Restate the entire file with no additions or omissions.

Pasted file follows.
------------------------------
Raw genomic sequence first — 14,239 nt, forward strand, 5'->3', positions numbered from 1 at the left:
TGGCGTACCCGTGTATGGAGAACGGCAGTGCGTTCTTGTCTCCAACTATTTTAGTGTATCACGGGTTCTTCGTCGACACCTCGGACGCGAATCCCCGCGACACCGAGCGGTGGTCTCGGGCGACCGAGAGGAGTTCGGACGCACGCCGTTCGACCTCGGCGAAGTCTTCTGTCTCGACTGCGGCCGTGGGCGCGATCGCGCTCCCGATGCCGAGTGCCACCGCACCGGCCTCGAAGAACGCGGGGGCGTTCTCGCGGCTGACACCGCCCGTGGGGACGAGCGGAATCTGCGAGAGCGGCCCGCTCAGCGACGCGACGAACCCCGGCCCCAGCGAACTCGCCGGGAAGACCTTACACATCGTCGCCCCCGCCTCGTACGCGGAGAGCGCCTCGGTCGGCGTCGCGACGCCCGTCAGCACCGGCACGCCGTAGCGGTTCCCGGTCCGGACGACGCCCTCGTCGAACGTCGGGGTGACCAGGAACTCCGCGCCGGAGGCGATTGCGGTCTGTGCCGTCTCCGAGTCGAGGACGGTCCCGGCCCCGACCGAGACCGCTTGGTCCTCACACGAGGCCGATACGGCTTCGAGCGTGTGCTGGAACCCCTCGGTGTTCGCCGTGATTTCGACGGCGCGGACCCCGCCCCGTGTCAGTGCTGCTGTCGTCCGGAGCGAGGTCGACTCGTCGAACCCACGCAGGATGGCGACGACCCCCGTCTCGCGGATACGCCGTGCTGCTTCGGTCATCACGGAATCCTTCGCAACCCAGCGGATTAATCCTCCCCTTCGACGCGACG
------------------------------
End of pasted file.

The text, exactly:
Raw genomic sequence first — 14,239 nt, forward strand, 5'->3', positions numbered from 1 at the left:
TGGCGTACCCGTGTATGGAGAACGGCAGTGCGTTCTTGTCTCCAACTATTTTAGTGTATCACGGGTTCTTCGTCGACACCTCGGACGCGAATCCCCGCGACACCGAGCGGTGGTCTCGGGCGACCGAGAGGAGTTCGGACGCACGCCGTTCGACCTCGGCGAAGTCTTCTGTCTCGACTGCGGCCGTGGGCGCGATCGCGCTCCCGATGCCGAGTGCCACCGCACCGGCCTCGAAGAACGCGGGGGCGTTCTCGCGGCTGACACCGCCCGTGGGGACGAGCGGAATCTGCGAGAGCGGCCCGCTCAGCGACGCGACGAACCCCGGCCCCAGCGAACTCGCCGGGAAGACCTTACACATCGTCGCCCCCGCCTCGTACGCGGAGAGCGCCTCGGTCGGCGTCGCGACGCCCGTCAGCACCGGCACGCCGTAGCGGTTCCCGGTCCGGACGACGCCCTCGTCGAACGTCGGGGTGACCAGGAACTCCGCGCCGGAGGCGATTGCGGTCTGTGCCGTCTCCGAGTCGAGGACGGTCCCGGCCCCGACCGAGACCGCTTGGTCCTCACACGAGGCCGATACGGCTTCGAGCGTGTGCTGGAACCCCTCGGTGTTCGCCGTGATTTCGACGGCGCGGACCCCGCCCCGTGTCAGTGCTGCTGTCGTCCGGAGCGAGGTCGACTCGTCGAACCCACGCAGGATGGCGACGACCCCCGTCTCGCGGATACGCCGTGCTGCTTCGGTCATCACGGAATCCTTCGCAACCCAGCGGATTAATCCTCCCCTTCGACGCGACG